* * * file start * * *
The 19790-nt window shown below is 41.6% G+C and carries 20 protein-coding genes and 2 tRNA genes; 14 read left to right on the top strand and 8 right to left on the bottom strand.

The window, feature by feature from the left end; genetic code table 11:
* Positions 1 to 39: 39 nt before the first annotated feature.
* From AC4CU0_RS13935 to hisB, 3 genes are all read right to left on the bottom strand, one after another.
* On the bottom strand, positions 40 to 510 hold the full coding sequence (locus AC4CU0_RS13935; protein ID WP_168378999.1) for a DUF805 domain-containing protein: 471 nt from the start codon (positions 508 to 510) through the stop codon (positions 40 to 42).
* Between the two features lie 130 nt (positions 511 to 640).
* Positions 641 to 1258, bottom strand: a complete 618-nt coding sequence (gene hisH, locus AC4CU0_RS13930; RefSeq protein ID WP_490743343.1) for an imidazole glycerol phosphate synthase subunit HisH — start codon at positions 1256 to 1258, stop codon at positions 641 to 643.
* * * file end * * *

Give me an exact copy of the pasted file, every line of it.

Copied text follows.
The 19790-nt window shown below is 41.6% G+C and carries 20 protein-coding genes and 2 tRNA genes; 14 read left to right on the top strand and 8 right to left on the bottom strand.

The window, feature by feature from the left end; genetic code table 11:
* Positions 1 to 39: 39 nt before the first annotated feature.
* From AC4CU0_RS13935 to hisB, 3 genes are all read right to left on the bottom strand, one after another.
* On the bottom strand, positions 40 to 510 hold the full coding sequence (locus AC4CU0_RS13935; protein ID WP_168378999.1) for a DUF805 domain-containing protein: 471 nt from the start codon (positions 508 to 510) through the stop codon (positions 40 to 42).
* Between the two features lie 130 nt (positions 511 to 640).
* Positions 641 to 1258, bottom strand: a complete 618-nt coding sequence (gene hisH, locus AC4CU0_RS13930; RefSeq protein ID WP_490743343.1) for an imidazole glycerol phosphate synthase subunit HisH — start codon at positions 1256 to 1258, stop codon at positions 641 to 643.